Bigger gent with small lapel, you can't help but focus on his size.

Jeremy Hackett with a smaller than standard lapel.

Hackett wearing a larger lapel (standard size) which gives him better proportions.

By now the answer to the question, "What size should MY lapel be?" should be relatively easy. Just keep in mind that you lapel should end somewhere between the half way lapel roll and the shoulder, or if you're slender and want to look bigger, take two to two and a half centimetres off that measurement - I hope this sheds some light and helps clear up confusion.

Happy New Year everyone, I hope that all of my readers have an amazing and healthy 2015.


Survival Style

Don't gain the world and lose your soul; wisdom is better than silver or gold
Bob Marley

I get a lot of people asking me for advice on what to wear and I always struggle to think of a creative way to answer the question. Not because it isn't easy to suggest dressing by the fashion 'rules', but because I genuinely think people need to dress to suit their personalities, as opposed to what's considered sartorially 'right' or 'wrong'.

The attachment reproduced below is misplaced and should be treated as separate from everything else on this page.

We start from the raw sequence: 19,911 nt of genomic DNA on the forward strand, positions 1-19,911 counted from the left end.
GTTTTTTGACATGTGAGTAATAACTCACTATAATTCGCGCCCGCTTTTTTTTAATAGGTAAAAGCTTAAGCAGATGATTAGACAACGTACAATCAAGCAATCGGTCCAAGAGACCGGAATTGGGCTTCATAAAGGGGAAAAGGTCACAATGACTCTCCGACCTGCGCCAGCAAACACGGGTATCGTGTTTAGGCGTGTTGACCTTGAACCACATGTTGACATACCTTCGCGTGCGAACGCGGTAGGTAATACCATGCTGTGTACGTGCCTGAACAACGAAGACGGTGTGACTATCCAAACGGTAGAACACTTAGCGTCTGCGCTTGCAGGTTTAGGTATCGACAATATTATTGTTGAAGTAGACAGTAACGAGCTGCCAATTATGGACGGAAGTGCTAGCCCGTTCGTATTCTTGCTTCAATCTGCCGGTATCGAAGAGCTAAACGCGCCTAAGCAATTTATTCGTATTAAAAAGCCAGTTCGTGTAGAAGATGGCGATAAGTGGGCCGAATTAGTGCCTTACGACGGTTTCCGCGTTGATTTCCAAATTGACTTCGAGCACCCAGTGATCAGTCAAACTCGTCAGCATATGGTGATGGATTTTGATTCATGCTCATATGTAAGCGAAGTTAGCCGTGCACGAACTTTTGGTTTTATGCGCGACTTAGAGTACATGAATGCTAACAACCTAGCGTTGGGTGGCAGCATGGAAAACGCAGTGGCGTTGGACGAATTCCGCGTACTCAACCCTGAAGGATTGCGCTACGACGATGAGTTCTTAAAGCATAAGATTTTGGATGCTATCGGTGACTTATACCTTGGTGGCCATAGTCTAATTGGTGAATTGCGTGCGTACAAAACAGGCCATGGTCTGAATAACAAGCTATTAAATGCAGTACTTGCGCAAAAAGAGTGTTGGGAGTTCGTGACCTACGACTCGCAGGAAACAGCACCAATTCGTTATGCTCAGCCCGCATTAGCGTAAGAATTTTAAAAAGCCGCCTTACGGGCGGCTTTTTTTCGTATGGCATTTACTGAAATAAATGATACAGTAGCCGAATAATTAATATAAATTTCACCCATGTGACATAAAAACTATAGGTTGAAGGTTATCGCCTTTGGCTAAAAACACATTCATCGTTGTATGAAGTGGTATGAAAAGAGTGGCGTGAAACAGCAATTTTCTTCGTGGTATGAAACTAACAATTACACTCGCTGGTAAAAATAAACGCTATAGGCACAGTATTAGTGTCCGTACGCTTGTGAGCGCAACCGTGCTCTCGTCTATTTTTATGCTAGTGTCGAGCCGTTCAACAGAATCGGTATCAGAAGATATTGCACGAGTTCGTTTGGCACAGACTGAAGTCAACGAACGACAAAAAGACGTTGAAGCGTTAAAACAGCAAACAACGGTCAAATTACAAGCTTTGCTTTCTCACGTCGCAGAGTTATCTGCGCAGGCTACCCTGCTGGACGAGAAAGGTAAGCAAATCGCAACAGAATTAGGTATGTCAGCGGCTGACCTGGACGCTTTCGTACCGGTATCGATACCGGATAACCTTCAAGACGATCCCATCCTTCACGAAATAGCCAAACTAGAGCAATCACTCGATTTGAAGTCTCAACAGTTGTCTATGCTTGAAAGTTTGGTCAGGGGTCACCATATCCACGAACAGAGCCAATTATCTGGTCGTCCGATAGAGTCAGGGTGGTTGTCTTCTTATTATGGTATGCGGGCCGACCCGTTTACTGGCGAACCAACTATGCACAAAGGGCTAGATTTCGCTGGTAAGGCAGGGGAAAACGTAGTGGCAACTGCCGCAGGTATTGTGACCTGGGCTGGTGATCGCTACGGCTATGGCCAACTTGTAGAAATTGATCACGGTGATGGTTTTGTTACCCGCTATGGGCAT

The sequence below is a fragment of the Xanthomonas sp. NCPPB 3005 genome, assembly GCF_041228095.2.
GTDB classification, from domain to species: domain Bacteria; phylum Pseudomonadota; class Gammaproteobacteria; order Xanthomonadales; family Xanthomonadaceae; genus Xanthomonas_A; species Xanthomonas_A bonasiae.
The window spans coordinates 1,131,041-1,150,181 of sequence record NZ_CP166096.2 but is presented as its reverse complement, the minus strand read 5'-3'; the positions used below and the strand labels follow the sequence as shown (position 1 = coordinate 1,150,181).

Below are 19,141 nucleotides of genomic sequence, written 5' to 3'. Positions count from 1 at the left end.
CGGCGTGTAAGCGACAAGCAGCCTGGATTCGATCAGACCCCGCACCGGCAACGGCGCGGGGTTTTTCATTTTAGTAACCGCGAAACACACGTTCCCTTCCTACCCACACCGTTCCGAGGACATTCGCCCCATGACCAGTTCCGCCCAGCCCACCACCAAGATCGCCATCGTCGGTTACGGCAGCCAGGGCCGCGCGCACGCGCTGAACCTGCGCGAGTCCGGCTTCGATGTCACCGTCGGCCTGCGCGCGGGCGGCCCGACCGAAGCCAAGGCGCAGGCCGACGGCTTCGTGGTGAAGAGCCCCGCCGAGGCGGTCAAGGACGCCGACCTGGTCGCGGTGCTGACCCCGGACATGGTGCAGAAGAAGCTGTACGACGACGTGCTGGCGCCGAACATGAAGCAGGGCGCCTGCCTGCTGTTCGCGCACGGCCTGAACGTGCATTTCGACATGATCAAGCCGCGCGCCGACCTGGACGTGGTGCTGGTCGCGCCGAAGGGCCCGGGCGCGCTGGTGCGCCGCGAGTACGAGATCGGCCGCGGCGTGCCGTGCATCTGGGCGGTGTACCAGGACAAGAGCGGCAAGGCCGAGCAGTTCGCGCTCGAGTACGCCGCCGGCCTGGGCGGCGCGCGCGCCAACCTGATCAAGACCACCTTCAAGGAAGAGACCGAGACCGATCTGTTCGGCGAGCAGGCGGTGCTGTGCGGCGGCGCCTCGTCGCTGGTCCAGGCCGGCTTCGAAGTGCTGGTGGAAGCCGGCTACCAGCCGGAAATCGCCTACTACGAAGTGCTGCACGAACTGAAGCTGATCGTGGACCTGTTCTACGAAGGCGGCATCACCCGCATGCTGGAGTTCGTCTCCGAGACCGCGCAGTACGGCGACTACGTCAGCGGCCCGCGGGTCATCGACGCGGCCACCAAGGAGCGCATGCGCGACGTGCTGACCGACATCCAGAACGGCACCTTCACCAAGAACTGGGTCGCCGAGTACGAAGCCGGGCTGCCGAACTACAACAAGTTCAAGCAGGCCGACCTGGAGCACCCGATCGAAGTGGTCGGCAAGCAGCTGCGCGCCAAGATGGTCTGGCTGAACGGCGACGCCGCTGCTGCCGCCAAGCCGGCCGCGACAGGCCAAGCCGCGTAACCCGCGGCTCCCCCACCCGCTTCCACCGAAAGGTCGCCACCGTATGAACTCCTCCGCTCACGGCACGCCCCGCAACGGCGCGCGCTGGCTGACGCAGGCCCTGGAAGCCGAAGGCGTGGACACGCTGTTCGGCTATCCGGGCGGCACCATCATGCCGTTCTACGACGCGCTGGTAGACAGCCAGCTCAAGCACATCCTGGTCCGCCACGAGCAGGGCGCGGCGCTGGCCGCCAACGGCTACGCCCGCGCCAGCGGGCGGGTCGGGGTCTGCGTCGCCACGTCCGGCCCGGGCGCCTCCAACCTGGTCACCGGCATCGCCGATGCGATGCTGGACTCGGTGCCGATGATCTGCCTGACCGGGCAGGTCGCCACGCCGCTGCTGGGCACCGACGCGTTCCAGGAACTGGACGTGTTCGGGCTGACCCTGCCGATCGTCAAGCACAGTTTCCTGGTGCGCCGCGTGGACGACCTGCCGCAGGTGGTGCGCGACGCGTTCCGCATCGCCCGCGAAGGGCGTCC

The one thing I can suggest is developing your style in the same manor that I developed mine and for me, the number one key was to remember that it's not always about dropping tones of money. Cash is a small guideline when buying, but knowledge and education is really what gives this poor man his "millions".

You also need to try things on. It's so important to test clothes and accessories against your skin tone to determine a flattering colour palette. Discovering style 'icons' who have similar features to you will also help you find suitable colours and patterns to experiment with. 

Looking in the mirror and working out your proportions and is another massive must do. It doesn't matter whether you're wearing pair of jeans and a t-shirt or a suit, correct size and fit is the basic foundation of style.

The final thing I suggest is to forget brand names. Wearing a certain label doesn't necessarily make you look better and a $200 suit can look more expensive than a $10,000 one if the fit and fabric is correct. 

Remember to start subtle and go slow, developing your personal style will take time.

Top images by Kim Donggwan from Looongblack
Bottom image by Kirsty Umback